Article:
On the external interface of your router, you will configure your TCP/IP settings as given to you by your provider. This will be your external, public address with all associated settings (DG, SM, etc).

Finally, you will have to ensure you have a route set from the internal interface to the external for traffic to get out, and back in. I can't help you much with this. I have a lot of experience configuring Cisco switches, but very little with Cisco routers. We use OpenBSD based routers where I work, ergo my lack in that specific area. I suspect I could figure it out fairly quickly though, but I'd need to be sitting at the console to do it.

I would also highly recommend you put a firewall between the external interface of your router and the external connect (ie: Internet >> Firewall >> Router >> LAN)

As to the exact commands, I can't tell you offhand. If you can't find help, I recommend doing some searches on Cisco's website for your model router and it's associated CLI. You can also google for setup information since you're looking for exact commands. Don't forget, there will likely be some Cisco forums out there where you could ask for help too...again, explain your situation (ie: non-profit org)

I still recommend you make some calls to local consultants and computer businesses. Explain your situation and need for someone with experience with Cisco products to help you. For a person who knows what they're doing, you're looking at less than an hour of their time to configure the router.....maybe even less than 30 minutes.

It matters not how straight the gate,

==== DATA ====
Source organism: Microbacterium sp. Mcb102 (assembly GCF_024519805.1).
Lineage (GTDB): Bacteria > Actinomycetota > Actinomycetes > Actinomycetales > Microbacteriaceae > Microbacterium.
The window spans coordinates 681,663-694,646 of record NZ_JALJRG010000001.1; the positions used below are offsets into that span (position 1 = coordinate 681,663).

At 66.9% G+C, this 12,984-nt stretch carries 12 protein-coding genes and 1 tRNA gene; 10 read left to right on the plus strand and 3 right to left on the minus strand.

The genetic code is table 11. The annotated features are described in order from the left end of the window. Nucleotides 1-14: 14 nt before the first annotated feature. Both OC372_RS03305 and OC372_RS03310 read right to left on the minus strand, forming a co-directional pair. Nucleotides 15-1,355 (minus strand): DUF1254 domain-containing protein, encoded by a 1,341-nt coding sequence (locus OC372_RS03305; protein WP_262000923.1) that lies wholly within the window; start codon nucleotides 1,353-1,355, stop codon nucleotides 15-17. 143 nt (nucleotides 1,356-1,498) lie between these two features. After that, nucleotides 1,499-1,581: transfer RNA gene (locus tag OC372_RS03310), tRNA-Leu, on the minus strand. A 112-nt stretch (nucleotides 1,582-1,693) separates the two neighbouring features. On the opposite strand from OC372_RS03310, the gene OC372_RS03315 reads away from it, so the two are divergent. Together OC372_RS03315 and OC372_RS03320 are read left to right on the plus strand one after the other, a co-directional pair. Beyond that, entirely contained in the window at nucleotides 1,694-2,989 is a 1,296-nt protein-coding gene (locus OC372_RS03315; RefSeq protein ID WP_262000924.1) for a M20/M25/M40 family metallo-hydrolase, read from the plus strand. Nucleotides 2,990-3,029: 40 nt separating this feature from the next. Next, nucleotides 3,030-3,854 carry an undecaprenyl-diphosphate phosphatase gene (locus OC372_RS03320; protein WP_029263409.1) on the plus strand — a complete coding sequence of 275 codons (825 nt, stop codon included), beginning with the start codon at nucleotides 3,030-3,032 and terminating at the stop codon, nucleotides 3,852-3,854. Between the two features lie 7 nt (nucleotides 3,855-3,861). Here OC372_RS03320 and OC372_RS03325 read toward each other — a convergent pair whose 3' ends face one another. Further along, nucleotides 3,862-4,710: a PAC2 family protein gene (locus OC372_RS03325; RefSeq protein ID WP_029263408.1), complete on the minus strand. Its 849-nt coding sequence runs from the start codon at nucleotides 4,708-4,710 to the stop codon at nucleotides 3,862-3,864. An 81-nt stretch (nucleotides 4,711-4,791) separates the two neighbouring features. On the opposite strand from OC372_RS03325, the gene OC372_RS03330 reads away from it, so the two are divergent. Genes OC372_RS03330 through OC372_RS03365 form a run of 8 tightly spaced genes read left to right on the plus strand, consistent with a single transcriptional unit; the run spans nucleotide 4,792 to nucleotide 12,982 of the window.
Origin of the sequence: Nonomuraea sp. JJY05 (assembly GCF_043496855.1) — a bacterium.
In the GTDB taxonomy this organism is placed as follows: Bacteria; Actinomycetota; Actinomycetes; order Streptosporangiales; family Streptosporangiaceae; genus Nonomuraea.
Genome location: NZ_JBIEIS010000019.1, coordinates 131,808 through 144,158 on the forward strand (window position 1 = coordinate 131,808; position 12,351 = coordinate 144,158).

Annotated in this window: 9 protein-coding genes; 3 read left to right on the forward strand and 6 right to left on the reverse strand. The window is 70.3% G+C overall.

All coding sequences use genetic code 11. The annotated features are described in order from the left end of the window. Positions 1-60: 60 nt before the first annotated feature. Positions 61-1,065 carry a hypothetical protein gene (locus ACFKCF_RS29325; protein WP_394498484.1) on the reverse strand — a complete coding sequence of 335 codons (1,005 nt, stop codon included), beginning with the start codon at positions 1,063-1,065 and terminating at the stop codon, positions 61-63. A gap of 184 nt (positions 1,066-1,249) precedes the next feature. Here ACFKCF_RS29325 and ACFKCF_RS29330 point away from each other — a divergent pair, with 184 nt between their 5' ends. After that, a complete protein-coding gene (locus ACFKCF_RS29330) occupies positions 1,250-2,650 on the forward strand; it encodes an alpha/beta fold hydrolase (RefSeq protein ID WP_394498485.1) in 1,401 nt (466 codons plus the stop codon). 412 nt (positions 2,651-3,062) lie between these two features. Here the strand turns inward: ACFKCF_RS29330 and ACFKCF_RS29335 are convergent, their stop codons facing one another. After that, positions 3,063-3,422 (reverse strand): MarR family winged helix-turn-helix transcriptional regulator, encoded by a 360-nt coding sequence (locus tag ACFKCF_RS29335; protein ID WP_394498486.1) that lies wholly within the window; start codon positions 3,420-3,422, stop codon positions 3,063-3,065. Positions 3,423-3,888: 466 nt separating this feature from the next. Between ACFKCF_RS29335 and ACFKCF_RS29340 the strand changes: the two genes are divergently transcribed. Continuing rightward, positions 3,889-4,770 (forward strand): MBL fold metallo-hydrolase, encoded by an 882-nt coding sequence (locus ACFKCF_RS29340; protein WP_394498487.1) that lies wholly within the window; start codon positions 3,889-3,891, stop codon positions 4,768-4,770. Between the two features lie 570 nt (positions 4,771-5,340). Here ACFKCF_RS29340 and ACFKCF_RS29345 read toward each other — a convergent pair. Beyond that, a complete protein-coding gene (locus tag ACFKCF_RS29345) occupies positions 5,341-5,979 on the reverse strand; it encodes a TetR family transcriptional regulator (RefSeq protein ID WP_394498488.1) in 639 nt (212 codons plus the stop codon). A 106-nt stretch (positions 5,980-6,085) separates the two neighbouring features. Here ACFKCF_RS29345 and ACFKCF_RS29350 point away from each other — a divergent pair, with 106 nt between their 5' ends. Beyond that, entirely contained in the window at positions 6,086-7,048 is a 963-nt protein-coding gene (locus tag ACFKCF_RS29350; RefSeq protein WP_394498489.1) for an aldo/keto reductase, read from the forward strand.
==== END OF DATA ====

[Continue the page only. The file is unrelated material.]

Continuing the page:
How charged with punishments the scroll,
I am the master of my fate;
I am the captain of my soul.

***William Henley***


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Related Solutions

#4
March 4, 2011 at 03:02:31
hi has this problem been resolved.
i dont know if i can help but i can try if it isnt

all text needs typos. There there for the reader to find,to distract them from the total lack of content.
google it! wasnt the answer to the question i asked so dont be dense and give me that repl


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#5
March 4, 2011 at 12:27:30
This problem has not been resolved yet. I keep getting stuck at the same place. I have been using CP Express to configure the LAN and Wan, and after I update the settings, I have not been able to get back into the router. The instructions say to use the new LAN IP in a web browser to access CP Express, but it never works. However, I can ping the router at that IP address. Not sure what I am supposed to do next. Any help would be greatly appreciated!